A property of water in a biological systems is that it is a Buffer,what does this mean? i.e what is the role of a buffer in blood(plasma) & water
I'm just trying to understand why the role of a buffer is important in relation to water and blood in a biological system
What does it do? why and how? O.O
2 Answers | Add Yours
A buffer is a solution of a weak acid in the presence of its salt. The pH of a body is important to keeping cells alive. The buffer helps to keep the pH constant, thus keeping the cells alive. Ionized hydrogen causes a drop in pH, a drastic one. The buffer keeps this from becoming so great as to be a problem.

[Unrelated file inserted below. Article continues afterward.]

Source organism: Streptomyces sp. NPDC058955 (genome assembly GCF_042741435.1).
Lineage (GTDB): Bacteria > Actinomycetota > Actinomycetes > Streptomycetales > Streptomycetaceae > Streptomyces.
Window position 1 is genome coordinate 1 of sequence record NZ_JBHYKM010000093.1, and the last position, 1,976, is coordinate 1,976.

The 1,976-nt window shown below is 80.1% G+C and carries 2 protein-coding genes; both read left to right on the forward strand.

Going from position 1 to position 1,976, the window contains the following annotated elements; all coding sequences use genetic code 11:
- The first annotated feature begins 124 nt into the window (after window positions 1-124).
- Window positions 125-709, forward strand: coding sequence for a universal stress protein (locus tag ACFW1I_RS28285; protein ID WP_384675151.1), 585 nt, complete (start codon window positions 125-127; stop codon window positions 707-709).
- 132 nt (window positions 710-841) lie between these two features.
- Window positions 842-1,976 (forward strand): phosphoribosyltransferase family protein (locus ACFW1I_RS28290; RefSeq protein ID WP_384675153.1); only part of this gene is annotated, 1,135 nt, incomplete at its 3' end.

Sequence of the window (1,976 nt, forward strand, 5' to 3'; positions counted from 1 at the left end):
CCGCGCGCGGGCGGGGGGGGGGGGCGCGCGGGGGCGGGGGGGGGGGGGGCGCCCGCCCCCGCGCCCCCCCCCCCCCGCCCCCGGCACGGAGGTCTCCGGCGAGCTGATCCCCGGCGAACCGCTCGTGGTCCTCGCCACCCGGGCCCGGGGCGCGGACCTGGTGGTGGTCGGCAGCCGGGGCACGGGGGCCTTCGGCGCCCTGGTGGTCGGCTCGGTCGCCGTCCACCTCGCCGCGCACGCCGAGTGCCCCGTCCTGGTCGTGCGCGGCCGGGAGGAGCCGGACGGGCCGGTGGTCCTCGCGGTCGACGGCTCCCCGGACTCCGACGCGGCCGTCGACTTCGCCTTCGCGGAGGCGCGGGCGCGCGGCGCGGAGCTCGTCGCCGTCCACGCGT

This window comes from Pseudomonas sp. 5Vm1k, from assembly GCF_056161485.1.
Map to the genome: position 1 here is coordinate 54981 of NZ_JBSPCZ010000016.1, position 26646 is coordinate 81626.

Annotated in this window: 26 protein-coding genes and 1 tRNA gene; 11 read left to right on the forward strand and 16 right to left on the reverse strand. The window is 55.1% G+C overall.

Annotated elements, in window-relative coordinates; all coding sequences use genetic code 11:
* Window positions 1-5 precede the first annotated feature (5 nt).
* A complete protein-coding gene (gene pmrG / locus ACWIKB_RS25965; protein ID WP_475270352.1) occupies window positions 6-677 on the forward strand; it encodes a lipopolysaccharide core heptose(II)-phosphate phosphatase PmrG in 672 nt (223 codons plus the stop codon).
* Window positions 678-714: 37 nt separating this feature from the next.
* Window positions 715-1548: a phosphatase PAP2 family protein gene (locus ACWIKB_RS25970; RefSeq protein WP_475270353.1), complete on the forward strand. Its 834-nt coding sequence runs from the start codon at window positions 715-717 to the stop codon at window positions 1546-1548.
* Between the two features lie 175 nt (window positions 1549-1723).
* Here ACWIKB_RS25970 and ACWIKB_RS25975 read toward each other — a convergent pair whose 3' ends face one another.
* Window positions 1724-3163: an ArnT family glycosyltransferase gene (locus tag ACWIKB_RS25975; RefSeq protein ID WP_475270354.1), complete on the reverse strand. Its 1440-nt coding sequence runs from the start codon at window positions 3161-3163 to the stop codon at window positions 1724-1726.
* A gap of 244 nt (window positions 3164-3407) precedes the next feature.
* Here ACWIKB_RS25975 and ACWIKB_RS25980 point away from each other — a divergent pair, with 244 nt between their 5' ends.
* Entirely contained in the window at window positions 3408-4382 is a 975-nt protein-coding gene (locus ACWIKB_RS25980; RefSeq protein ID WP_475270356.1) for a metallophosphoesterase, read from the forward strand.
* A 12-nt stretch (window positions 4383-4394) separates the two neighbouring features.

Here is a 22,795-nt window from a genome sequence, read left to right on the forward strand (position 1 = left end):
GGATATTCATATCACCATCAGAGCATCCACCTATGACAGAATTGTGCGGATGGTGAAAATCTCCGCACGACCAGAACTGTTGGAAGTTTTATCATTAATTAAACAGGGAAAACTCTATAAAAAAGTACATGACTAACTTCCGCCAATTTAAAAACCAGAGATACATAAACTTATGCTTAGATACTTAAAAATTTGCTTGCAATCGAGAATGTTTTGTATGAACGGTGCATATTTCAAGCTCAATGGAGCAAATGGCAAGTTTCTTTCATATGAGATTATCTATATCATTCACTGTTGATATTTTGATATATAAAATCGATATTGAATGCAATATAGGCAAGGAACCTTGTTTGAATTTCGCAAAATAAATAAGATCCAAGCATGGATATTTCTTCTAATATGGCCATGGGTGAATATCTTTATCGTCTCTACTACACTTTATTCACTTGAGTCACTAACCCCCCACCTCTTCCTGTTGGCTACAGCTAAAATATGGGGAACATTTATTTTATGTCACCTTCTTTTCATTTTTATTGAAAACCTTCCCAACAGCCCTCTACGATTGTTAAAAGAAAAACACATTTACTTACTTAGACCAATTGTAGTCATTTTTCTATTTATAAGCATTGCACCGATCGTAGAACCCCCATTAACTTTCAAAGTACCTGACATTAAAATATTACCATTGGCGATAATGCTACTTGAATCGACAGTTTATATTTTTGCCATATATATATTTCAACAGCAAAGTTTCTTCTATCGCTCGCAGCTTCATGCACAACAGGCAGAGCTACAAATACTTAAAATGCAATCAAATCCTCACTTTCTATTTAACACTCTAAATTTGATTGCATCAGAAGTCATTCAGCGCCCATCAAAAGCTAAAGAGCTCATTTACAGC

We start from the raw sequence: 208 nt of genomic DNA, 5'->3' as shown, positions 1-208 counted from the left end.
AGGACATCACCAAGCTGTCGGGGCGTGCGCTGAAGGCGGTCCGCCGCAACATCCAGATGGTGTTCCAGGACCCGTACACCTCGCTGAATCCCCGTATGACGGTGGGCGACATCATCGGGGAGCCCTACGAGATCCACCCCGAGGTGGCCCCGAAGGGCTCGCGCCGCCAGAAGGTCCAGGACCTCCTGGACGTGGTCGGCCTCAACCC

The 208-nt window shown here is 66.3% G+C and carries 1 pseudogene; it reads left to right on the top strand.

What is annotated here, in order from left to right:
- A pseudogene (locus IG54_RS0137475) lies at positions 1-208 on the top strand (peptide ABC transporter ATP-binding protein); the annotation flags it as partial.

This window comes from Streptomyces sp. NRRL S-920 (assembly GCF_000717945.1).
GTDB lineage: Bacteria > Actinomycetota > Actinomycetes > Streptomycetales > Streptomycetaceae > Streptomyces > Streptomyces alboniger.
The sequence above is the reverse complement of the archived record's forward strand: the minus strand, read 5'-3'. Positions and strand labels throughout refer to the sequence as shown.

Because water is made of hydrogen and oxygen, it can dissolve to release both hydroxide (basic) and hydronium (acidic) ions, making it a natural buffer solution. This means that water can neutralize to some extent either an acid or a base; additionally, water is an excellent diluent for both acids and bases.
It's very important for blood and other body fluids to remain at a stable and correct pH. This allows various enzymes and other proteins to keep their correct structures, as pH extremes are likely to denature them and make them nonfunctional.
Water is also an excellent temperature buffer, as it is able to absorb a good amount of energy without experiencing a large temperature swing. This is equally important for protein structure.
Join to answer this question
Join a community of thousands of dedicated teachers and students.Join eNotes